Everything Good In My Life Is Because Of Dogs

By Victoria Lily Shaffer | Photography by Meg Meyer

Isn’t it strange how everything can get worse by the minute, and then suddenly, when you least expect it, things seem to fall into place perfectly? This applies to dog rescue, love, and life in general. 

I was born and raised in New York. I lived there all my life until three years ago when I moved to Los Angeles. Though I was inspired to do more after seeing the emotional and physical trauma my first puppy, Rue had endured, and the positive impact I had on her life, moving west is when my passion for rescue truly exploded.

I had fostered puppies since college, but once I got involved in the administration side of rescue— pulling dogs off the streets and out of shelters, working with fosters, and finding them their forever homes— there was no turning back. 

During the pandemic alone, I fostered over one hundred dogs and puppies. Some days I would have upwards of twenty dogs in my home while I waited for them to go to permanent foster homes. My garage was converted into its mini-pet supply store with everything a foster could need. There was no type of dog I wasn’t willing to take into my home. While I was known for having large litters of newborn puppies, I never turned down the challenge of a special needs dog or one misunderstood either. 

My present-day dogs, Rue (a Boston Terrier/Chihuahua mix), Echo (a Great Pyrenees/Aussie mix), and Alfie (a Terrier/Boxer mix with a cleft paw), are used to the revolving door of fosters in our home. But, to the surprise of many, it wasn’t until this past summer that I foster-failed and adopted my fourth puppy, Callaway (Cal, for short), a stunning, sweet, and undeniably unique Golden Retriever mix. Cal, his mom, and siblings had all come down with distemper—the evil, highly contagious, and aggressive viral disease. I had just witnessed a litter of Husky puppies suffer from it and just kept wishing I would wake up from this nightmare of having to relive the never-ending fevers, seizures, night terrors, paralysis, and more. I was hoping for a miracle, but not surprisingly, distemper took Callaway like it did the huskies.

The next day, I sat on the couch wrapped in a blanket surrounded by my family and three dogs, comforting me over the loss of Callaway. My rescue community sent their condolences through flowers and baked goods. As I tried to digest how an innocent creature could endure so much pain in such a short life, the phone rang. I picked up more sad news. A dog-centric, lighthearted show I had pitched to a major network, which seemed like a done-deal, was no longer in the cards after a merger. I sobbed. How could my puppy pass away and my dreams of hosting a TV show be dissolved all in twelve hours? I was dating a guy I hadn’t heard from in weeks, to make matters worse. He ghosted me just as Callaway was getting sick, from fear of getting in touch with his own emotions.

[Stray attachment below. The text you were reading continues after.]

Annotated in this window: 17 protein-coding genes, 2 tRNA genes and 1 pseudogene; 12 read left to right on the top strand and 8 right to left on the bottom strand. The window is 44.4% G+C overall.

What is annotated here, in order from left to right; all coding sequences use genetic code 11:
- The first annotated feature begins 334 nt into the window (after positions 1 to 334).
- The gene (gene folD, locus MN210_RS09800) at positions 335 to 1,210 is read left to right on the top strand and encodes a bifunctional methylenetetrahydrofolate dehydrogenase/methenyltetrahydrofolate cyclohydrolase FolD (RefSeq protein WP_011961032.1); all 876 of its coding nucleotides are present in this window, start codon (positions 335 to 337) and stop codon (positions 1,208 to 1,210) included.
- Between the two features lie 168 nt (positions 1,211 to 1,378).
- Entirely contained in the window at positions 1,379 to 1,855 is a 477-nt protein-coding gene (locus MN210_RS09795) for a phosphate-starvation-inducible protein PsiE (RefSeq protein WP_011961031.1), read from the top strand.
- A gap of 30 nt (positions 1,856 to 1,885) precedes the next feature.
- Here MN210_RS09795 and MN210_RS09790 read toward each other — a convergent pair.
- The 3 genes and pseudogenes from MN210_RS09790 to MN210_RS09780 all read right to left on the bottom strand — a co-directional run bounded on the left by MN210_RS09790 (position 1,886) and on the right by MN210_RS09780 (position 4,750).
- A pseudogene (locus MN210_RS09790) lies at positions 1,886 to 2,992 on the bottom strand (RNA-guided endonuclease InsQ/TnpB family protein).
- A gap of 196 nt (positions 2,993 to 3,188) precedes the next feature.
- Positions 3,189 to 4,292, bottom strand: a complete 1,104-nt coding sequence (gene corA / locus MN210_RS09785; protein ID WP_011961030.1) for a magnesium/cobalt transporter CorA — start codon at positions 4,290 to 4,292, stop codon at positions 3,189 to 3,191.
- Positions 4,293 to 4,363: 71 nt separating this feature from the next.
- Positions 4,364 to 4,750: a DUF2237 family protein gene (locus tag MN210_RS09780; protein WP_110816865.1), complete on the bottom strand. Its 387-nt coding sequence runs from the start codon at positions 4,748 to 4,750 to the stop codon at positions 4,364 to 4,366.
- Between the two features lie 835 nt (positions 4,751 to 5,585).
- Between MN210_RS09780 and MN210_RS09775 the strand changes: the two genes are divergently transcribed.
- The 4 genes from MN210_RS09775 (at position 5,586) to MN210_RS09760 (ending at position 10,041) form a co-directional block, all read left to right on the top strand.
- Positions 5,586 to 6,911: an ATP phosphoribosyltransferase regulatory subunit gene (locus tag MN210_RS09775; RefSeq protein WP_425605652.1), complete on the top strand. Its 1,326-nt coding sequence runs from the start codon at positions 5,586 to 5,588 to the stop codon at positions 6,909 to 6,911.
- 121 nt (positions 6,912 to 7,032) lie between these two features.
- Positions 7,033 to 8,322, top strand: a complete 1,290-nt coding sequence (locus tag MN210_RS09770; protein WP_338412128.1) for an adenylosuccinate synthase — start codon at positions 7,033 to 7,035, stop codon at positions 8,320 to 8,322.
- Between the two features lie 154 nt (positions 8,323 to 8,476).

I continued to power through, attempting to push away the sadness. Months went by, and things slowly began to get easier. I founded my own Los Angeles foster-based dog rescue called Pup Culture Rescue with a group of bad-ass women who, like me, live for the well-being of dogs. I am confident it will continue to grow, saving thousands of dogs and educating the community on the need for animal rescue and adoption.

Then, my book came out! It’s called Pup Culture: Stories, Tips, and the Importance of Adopting a Dog. It’s a compilation of foster and adoption stories, money-saving tips and DIY crafts, and inspiring tails from celebrities like Dan Levy, David Letterman, Glenn Close, Vanessa Williams, and Tony Bennett.

Before driving across the country with my canine crew for my book tour, I met someone. This guy was thoughtful, intelligent, and nurtured dogs. Mr. Thoughtful sent me a gorgeous flower arrangement when my book was published. As my aunt said, “He is doing everything right!” I agreed. This thoughtful gesture made the day a little more manageable.

I practically grew up on the set of Late Show, having spent every Thanksgiving touching the Macy’s Day Parade balloons from my dad, Paul Shaffer’s, office window and having David Letterman serve me turkey. Because of bizarre childhood experiences like these, it conditioned me to the celebrity world. But the idea of my book being published with my stories and thoughts was daunting. I wanted to write more than an informational book about dogs. I wanted my book to be personable and funny and to inspire people. Being a first-time author? I am still processing it. I never thought I would be an author. English wasn’t my best subject. The opportunity to author a book fell into the category of “things that seem to fall into place

perfectly.” Ironically, the person who delivered the unwelcome news about my show pitch is the same person who helped me get a book deal. If a chance to influence someone to adopt a dog instead of supporting a puppy mill or inhumane breeder is presented to me, I will take it because dog rescue has genuinely changed my life for the better.

Everything good in my life is because of dogs, and I am so fortunate to have put it all into writing. The constant companionship and community of people who adopt a dog are incomparable. Every day is a new adventure, and every dog, a new story. Each time my dad looks over and sees me surrounded by my dogs, he jokes and says, “I feel like I am looking at another book cover.”

To be determined!

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